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BBC Wales environment correspondent Roger Pinney
"Protesters remain unhappy with the disposal operation"
 real 56k

Friday, 13 April, 2001, 09:41 GMT 10:41 UK
Carcass landfill plans criticised
64 confirmed cases of the disease in Wales
Farming areas of the countryside remain off limits
The Welsh Assembly's decision to earmark three more landfill sites as foot-and-mouth disposal areas has prompted further criticism from within the Labour Party.

Huw Lewis AM
Huw Lewis AM: 'Shambles'
Merthyr Tydfil AM Huw Lewis said the proposal to use the Trecatti landfill site at Dowlais was "a shambles".

In a statement, Mr Lewis said: "I am not prepared to allow Merthyr to become the dustbin for the rest of Wales." Mr Lewis was joined in his criticism of the decision by Merthyr MP Ted Rowlands.

On Thursday, Wrexham AM and MP John Marek said he was "aghast" at plans for the Astbury Quarry at Llay, near Wrexham, to be used for burying animal carcasses.

Crisis in Wales
Total confirmed cases UK-wide 1,141 - with 70 in Wales
Powys - 40 cases
Anglesey - 13 cases
Monmouthshire - 16 cases
Caerphilly - 1 case
Total animals slaughtered in Wales 81,080
A third site has been earmarked at Pontardawe, where residents are due to hold an urgent meeting to discuss the issue.

But speaking on Radio Wales, Andrew Davies, the assembly's business manager, said there was no fallout in Labour ranks.

"I would not say that one AM using that sort of language represents a split or division. It is a matter for Huw, the use of his language.

"I have no plans at this stage to do anything (about this). I will not comment on internal party matters.

"What we need to do is get on with the situation and ensure that it is dealt with successfully," he said.

Meanwhile, the National Farmers Union Cymru is to hold an investigation into allegations that a council-hired marksman was filmed taking "pot-shots" at sheep in a field.

" The total number of confirmed foot-and-mouth cases reached 70 on Thursday, with three further positive test results.

All the confirmed cases on Thursday were in Powys, at Castle Caereinion, Manafon and Llynderw, near Welshpool.
Andrew Davies AM, business manager
Andrew Davies AM: No plans to take action

The growing momentum to reopen visitor attractions round Wales in time for Easter continued with news Coed Cymru would have four woodlands open.

Pembrokeshire County Council has reopened a further 13 miles of footpaths at locations including Newgale and Solva.

Tory Assembly leader Nick Bourne has pressed for more funding to be made available to Wales Tourist Board during the crisis.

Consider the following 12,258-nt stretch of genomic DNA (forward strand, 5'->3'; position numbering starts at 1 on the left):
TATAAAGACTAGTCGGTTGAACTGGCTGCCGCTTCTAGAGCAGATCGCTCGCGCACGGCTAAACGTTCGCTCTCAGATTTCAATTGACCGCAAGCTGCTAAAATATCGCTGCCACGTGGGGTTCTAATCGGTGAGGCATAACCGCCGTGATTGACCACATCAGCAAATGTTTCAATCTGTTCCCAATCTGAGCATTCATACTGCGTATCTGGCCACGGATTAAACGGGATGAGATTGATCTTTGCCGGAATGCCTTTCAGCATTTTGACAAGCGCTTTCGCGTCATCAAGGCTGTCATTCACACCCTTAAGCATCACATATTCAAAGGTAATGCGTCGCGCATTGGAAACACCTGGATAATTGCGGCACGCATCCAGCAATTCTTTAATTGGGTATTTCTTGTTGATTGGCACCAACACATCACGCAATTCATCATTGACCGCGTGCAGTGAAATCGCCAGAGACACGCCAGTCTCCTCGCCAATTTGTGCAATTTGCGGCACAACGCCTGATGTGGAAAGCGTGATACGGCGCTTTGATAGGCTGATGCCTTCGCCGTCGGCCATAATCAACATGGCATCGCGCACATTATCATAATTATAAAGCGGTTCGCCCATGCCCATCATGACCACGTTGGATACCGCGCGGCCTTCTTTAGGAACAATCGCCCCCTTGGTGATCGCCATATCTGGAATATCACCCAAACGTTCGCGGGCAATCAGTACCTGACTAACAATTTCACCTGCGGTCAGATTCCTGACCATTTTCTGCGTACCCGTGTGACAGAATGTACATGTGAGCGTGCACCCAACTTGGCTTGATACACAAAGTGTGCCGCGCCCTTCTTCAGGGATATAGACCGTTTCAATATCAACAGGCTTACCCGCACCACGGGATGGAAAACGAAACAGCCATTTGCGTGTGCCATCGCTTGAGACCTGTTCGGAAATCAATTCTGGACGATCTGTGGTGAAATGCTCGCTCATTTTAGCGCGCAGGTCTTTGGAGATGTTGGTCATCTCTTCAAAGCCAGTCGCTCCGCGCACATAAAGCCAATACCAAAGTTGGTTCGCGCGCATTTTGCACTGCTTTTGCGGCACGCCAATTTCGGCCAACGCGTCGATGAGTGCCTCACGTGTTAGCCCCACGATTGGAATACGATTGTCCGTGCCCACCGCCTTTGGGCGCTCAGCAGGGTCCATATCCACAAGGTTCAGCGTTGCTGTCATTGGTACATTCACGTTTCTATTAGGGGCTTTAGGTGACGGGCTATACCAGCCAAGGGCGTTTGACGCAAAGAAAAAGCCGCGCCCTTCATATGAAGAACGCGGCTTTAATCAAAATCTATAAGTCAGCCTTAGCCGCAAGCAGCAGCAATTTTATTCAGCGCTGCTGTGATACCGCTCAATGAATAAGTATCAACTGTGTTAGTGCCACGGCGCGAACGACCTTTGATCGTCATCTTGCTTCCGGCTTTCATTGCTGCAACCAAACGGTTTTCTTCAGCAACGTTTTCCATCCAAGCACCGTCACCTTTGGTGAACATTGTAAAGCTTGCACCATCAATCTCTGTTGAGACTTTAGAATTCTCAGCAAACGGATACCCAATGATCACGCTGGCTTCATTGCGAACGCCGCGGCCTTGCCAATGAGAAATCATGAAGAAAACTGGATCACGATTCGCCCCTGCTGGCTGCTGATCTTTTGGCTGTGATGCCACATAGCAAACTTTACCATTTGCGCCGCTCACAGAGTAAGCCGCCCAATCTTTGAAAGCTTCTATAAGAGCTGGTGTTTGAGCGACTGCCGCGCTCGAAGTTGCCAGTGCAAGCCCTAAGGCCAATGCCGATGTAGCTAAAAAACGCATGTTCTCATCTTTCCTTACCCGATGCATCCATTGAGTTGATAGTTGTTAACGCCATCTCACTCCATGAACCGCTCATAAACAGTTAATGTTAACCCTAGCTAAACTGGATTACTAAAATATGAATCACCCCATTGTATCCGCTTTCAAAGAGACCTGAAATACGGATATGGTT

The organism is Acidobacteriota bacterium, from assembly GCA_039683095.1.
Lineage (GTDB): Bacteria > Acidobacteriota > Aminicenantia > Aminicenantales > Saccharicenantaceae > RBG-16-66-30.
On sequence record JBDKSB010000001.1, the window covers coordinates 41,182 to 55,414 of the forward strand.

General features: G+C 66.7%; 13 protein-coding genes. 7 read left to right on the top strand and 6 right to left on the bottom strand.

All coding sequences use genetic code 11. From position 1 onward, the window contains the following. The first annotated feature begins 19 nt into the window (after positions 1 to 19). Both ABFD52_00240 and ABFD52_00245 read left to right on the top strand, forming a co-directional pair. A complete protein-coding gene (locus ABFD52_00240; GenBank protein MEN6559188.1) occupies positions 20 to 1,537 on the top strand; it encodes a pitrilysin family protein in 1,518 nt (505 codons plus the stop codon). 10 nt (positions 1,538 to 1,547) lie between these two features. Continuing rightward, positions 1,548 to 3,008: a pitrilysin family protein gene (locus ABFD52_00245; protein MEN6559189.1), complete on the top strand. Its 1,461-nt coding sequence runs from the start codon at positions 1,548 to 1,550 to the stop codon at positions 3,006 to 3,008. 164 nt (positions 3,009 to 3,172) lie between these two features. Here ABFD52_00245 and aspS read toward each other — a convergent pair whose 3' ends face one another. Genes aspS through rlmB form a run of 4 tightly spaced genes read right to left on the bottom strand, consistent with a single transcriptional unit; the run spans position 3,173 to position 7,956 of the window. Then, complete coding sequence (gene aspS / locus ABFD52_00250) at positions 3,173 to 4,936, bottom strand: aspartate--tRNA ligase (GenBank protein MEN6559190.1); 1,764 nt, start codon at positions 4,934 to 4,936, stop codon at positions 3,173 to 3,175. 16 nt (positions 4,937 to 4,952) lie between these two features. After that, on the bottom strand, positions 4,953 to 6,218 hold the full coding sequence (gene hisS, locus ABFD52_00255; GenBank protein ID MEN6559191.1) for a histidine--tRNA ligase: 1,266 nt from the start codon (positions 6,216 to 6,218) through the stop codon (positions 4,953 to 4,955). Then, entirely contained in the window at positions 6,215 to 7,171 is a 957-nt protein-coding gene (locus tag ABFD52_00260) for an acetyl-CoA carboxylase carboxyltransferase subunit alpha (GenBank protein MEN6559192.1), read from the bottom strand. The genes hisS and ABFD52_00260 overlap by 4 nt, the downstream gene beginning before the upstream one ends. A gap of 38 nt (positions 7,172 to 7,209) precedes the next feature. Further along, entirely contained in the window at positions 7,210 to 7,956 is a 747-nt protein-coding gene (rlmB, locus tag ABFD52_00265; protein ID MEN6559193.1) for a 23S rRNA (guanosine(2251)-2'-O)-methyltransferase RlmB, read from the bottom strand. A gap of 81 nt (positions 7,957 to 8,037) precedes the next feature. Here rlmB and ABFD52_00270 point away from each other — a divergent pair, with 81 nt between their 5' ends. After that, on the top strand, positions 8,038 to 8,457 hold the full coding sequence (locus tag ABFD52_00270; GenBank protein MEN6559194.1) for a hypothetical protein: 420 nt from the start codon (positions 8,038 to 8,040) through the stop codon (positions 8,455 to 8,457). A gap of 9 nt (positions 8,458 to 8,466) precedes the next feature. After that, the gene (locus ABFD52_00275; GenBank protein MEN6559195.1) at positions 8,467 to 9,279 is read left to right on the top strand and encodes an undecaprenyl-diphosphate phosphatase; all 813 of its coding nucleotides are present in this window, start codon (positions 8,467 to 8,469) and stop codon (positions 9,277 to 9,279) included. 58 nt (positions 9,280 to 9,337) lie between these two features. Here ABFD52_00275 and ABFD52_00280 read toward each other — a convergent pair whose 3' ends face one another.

In mid and west Wales, there remains growing anger and confusion over the planned disposal at Epynt of thousands of carcasses.

The Epynt Disaster Group said it no longer had confidence in Welsh Rural Affairs Secretary Carwyn Jones to remain in overall charge of the operation.

The disposal of up to 180,000 carcasses was dealt a blow when the Environment Agency revealed on Wednesday that contamination had been discovered in a bore hole next the burial site.

But the agency does not believe groundwater will be affected by the pollution.

Police officer and protesters at Epynt, near Sennybridge
Protesters at Epynt say they have lost faith in Carwyn Jones
In north Wales, there is growing optimism that the outbreak on Anglesey may have been contained.

It is over two weeks since the last case was confirmed on the island and officials have said that some animal movement restrictions there could be lifted in around a month's time.

And providing there were no fresh cases, Snowdonia National Park Chief Executive Iwan Hughes, the reserve would be completely re-opened in early summer.

Experts advising the government on foot-and-mouth disease have warned that almost one in three farms will become infected unless pre-emptive culling continues.

They have also said the disease could have been contained if the policy had been pursued from the beginning of the outbreak.

On Thursday, Mr Jones clarified the Intervention Board's decision to use landfill sites in Wales to dispose of animals culled voluntarily under the Welfare of Livestock (Disposal) Scheme.

Mr Jones said: "There are many animals in Wales which cannot be returned to their home farms because of the current movement restrictions.

"These animals are not infected with foot-and-mouth, or even suspected of having the disease, but if they are left in the fields they have overwintered in they could die."

The increase comes as organisers of the Royal Welsh Show took the decision to abandon the event this summer because of the outbreak.

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